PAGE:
The Case for Schools Protection
At the recent Parliamentary meeting, at least one speaker spoke of sprinklers in schools being a safety improvement. Whilst technically probably true, few people are recorded as having been injured in fires in schools, the majority of which occur when schools are not in full use. By trying to utilise emotive arguments such as safety, we could diminish or occlude the real and most compelling argument for sprinkler installation in schools – the economic one.

The loss of a school building not only affects the pupils but also has an unprecedented effect on the parents, not just in terms of disruption but also the fact that they have to cope with the effect that it has on their children. The loss of a school does not just affect that individual school but has a ripple effect across the whole of the area, impacting upon local trade and commerce.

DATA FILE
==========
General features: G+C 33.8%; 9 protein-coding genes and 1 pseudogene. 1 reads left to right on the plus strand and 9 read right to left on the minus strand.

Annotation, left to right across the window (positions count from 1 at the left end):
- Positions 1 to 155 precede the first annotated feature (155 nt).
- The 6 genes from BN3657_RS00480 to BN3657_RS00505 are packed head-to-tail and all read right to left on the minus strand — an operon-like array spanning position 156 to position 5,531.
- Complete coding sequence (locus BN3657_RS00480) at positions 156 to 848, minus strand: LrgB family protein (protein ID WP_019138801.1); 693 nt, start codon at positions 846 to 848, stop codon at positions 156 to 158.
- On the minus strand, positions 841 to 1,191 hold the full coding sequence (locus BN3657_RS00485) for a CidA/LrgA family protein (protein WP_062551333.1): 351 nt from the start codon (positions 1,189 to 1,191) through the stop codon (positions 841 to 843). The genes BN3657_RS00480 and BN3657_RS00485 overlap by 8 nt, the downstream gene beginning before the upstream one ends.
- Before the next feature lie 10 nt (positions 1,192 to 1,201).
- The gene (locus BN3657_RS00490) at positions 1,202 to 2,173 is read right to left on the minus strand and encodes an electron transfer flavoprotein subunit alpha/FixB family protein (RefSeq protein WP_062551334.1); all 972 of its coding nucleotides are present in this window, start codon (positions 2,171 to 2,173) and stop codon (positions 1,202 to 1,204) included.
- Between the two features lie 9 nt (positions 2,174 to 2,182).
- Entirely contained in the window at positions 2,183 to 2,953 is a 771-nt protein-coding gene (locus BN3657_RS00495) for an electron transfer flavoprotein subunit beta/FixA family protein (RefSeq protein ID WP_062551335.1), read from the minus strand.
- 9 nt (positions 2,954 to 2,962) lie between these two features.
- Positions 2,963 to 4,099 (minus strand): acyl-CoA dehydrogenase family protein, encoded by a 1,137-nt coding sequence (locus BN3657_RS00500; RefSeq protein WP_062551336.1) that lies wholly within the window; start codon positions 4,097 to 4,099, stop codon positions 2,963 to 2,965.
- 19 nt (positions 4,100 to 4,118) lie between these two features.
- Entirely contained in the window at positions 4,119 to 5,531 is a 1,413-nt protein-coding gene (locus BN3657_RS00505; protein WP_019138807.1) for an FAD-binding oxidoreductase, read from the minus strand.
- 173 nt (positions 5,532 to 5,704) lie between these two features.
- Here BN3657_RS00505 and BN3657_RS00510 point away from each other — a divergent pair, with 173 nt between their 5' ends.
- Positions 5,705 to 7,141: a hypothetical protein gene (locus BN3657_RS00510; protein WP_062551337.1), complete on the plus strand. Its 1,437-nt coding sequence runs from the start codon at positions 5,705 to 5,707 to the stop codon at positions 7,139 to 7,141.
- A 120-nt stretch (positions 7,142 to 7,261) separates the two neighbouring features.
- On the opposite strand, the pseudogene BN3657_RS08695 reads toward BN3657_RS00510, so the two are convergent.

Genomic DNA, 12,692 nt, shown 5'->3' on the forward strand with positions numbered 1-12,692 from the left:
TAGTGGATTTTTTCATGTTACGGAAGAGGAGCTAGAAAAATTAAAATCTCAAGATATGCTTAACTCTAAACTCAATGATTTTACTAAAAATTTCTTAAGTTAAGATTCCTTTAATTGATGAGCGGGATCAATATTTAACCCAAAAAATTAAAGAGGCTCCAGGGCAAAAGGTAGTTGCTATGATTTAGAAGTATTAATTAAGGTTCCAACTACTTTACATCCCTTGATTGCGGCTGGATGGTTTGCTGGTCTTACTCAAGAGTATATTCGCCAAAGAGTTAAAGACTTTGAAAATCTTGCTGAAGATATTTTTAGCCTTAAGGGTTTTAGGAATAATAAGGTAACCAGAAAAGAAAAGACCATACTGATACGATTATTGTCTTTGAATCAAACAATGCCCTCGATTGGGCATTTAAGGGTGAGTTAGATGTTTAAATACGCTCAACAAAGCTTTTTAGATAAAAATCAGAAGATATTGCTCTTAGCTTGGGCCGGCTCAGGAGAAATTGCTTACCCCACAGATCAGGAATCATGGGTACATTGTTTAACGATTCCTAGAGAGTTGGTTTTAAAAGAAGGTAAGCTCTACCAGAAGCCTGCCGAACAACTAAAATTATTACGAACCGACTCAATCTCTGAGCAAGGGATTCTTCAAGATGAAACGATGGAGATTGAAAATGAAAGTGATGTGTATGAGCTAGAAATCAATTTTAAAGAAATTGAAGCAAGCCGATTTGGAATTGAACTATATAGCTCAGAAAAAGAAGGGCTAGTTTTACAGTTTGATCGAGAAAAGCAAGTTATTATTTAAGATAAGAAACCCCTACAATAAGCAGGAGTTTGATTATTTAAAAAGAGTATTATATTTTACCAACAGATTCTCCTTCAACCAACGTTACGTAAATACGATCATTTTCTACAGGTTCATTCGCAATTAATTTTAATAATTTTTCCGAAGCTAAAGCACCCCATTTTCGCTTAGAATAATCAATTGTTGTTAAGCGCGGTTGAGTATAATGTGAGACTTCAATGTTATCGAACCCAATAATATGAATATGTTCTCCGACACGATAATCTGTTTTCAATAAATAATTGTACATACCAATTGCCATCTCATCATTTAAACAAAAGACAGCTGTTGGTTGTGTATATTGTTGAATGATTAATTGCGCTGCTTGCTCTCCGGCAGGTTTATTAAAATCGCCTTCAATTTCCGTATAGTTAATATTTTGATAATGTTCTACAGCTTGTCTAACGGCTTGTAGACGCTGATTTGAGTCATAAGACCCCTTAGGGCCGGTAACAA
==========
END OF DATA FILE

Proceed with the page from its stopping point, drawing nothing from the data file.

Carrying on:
An important aspect of education is consistency, in the standards that are taught, the routine that children get into in school and their relationships with other students and most importantly their teachers. This can be lost overnight with a serious school fire. The education of our children has never been so important with successive governments consistently talking about the importance of education for the future of economic growth for this country. Why then if it is so important do we not ensure that we protect this to the highest possible standards?